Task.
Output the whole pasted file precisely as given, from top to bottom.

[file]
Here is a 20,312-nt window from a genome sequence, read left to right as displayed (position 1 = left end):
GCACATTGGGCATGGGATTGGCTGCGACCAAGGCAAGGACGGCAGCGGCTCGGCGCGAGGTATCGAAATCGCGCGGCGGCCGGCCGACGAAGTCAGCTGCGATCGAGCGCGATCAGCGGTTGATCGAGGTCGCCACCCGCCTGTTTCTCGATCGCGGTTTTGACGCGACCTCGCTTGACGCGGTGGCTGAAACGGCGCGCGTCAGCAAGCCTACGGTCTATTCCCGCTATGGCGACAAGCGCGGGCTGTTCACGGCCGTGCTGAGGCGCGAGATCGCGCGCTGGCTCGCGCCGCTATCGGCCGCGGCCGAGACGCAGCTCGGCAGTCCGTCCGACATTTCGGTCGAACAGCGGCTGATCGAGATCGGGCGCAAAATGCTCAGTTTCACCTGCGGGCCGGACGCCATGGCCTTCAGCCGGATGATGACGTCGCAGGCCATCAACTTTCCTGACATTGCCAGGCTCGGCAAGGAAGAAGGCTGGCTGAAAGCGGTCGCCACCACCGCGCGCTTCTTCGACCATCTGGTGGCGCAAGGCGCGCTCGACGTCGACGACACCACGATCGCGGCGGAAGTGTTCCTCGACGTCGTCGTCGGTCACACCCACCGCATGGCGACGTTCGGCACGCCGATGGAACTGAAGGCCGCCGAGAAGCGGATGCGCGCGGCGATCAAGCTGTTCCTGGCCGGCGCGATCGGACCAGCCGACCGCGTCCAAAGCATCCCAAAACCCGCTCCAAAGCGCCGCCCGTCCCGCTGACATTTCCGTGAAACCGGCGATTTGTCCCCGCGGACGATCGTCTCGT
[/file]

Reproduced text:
Here is a 20,312-nt window from a genome sequence, read left to right as displayed (position 1 = left end):
GCACATTGGGCATGGGATTGGCTGCGACCAAGGCAAGGACGGCAGCGGCTCGGCGCGAGGTATCGAAATCGCGCGGCGGCCGGCCGACGAAGTCAGCTGCGATCGAGCGCGATCAGCGGTTGATCGAGGTCGCCACCCGCCTGTTTCTCGATCGCGGTTTTGACGCGACCTCGCTTGACGCGGTGGCTGAAACGGCGCGCGTCAGCAAGCCTACGGTCTATTCCCGCTATGGCGACAAGCGCGGGCTGTTCACGGCCGTGCTGAGGCGCGAGATCGCGCGCTGGCTCGCGCCGCTATCGGCCGCGGCCGAGACGCAGCTCGGCAGTCCGTCCGACATTTCGGTCGAACAGCGGCTGATCGAGATCGGGCGCAAAATGCTCAGTTTCACCTGCGGGCCGGACGCCATGGCCTTCAGCCGGATGATGACGTCGCAGGCCATCAACTTTCCTGACATTGCCAGGCTCGGCAAGGAAGAAGGCTGGCTGAAAGCGGTCGCCACCACCGCGCGCTTCTTCGACCATCTGGTGGCGCAAGGCGCGCTCGACGTCGACGACACCACGATCGCGGCGGAAGTGTTCCTCGACGTCGTCGTCGGTCACACCCACCGCATGGCGACGTTCGGCACGCCGATGGAACTGAAGGCCGCCGAGAAGCGGATGCGCGCGGCGATCAAGCTGTTCCTGGCCGGCGCGATCGGACCAGCCGACCGCGTCCAAAGCATCCCAAAACCCGCTCCAAAGCGCCGCCCGTCCCGCTGACATTTCCGTGAAACCGGCGATTTGTCCCCGCGGACGATCGTCTCGT